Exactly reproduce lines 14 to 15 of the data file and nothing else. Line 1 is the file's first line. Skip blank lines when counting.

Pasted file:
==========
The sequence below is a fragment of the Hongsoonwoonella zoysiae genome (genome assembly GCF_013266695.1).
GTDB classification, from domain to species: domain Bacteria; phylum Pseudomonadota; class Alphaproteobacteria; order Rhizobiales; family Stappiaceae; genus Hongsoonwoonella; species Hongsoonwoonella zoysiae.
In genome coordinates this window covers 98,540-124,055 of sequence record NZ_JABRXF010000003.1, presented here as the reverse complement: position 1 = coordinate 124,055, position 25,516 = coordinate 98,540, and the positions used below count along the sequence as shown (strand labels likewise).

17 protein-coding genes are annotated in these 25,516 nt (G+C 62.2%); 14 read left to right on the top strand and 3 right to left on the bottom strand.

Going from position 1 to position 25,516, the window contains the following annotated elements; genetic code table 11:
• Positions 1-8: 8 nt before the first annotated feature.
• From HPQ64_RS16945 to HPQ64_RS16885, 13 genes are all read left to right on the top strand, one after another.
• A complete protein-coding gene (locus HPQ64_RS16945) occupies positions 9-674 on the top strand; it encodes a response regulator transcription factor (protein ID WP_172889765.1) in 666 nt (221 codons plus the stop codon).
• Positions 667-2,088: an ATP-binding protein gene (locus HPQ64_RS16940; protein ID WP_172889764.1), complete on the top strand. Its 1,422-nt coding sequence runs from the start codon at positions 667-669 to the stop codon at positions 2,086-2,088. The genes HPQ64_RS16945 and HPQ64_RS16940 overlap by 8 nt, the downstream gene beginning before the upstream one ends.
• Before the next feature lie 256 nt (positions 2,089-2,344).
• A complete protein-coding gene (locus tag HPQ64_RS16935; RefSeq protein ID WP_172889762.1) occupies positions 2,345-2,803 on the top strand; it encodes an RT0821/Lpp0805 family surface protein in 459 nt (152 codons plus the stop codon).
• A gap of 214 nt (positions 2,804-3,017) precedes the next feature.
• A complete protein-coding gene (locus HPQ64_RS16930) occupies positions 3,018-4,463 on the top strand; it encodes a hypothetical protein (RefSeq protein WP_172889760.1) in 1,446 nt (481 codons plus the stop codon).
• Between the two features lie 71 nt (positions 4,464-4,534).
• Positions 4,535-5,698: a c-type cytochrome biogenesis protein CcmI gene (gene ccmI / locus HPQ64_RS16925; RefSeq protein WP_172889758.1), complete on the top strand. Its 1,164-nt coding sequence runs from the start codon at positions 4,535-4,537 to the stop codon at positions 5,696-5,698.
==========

• Between the two features lie 71 nt (positions 4,464-4,534).
• Positions 4,535-5,698: a c-type cytochrome biogenesis protein CcmI gene (gene ccmI / locus HPQ64_RS16925; RefSeq protein WP_172889758.1), complete on the top strand. Its 1,164-nt coding sequence runs from the start codon at positions 4,535-4,537 to the stop codon at positions 5,696-5,698.